Over the past couple of weeks, it has been wonderful to welcome all 135 Lower Fourth King’s pupils (and their History teachers) into the King’s Archives during their usual History lessons.
Up in Edgar Tower, pupils have had the chance to view an exhibition showcasing a selection of material held in the school archive. Amongst material on display were some of the earliest whole school photographs, and Hostel House photographs from its establishment in 1903. Pupils were also shown an array of items pertaining to the school’s wartime evacuation to the Welsh town of Criccieth in 1939-1940, as well as one boarder’s letters home to his parents that provide wonderful insights into King’s School life during the Second World War. The archive holds detailed information on all former King’s pupils and staff who were killed during the First World War – photographs and lists of these WWI casualties were also on display for pupils to view.
The exhibition allowed pupils to learn about how King’s has changed over time, as well as understand ways in which the school has remained unchanged. Lower Fourth pupils completed a quiz in pairs, based on the items on display; and at the end of the lesson, each class came back together as a group to share their answers and compare notes.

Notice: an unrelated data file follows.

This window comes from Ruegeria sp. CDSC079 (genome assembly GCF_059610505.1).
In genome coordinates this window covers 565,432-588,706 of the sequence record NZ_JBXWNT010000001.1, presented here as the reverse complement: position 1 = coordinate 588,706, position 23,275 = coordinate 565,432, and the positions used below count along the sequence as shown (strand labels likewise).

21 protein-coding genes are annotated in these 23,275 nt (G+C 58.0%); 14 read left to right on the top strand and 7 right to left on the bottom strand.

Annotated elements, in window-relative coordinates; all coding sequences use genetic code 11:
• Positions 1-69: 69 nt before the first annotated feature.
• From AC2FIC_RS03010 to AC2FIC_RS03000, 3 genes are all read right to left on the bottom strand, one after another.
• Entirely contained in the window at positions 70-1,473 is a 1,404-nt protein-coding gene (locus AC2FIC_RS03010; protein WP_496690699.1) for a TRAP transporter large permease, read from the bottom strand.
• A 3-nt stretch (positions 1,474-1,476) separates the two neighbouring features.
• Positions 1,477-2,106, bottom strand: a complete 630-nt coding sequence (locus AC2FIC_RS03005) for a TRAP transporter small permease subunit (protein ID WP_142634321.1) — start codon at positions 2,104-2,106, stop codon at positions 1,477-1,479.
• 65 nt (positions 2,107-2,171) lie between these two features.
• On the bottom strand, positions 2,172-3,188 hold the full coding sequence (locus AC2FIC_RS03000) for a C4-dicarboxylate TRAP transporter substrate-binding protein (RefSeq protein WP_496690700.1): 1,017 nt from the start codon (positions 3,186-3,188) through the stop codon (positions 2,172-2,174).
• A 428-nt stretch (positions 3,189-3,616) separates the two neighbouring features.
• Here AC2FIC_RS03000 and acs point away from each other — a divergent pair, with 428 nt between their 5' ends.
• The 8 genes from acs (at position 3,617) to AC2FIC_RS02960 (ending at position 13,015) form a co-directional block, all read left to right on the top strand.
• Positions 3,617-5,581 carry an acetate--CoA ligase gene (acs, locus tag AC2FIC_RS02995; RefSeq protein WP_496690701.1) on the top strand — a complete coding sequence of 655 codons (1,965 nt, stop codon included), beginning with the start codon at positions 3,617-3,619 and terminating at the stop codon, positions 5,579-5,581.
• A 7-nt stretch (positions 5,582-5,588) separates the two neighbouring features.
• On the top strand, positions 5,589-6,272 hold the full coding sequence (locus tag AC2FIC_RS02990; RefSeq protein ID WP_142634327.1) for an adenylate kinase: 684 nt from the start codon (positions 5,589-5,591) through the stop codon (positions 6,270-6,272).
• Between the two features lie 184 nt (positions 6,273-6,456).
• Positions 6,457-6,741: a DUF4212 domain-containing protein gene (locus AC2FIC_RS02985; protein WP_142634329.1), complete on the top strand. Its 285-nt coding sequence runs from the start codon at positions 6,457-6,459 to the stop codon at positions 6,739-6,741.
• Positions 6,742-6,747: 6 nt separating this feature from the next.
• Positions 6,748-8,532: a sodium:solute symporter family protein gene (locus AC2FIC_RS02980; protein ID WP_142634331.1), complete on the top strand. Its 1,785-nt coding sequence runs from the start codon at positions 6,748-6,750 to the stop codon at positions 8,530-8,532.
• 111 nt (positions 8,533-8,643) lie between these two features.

These King’s Archives visits allowed pupils to examine original, unique historical documents, providing an insight into how professional historians work. During the visits, pupils learnt about what archival records can tell us about the past. Pupils were also exposed to the limitations of archival records and things that they do not tell us: the gaps in the records and what information must be inferred from elsewhere, including pupils’ knowledge.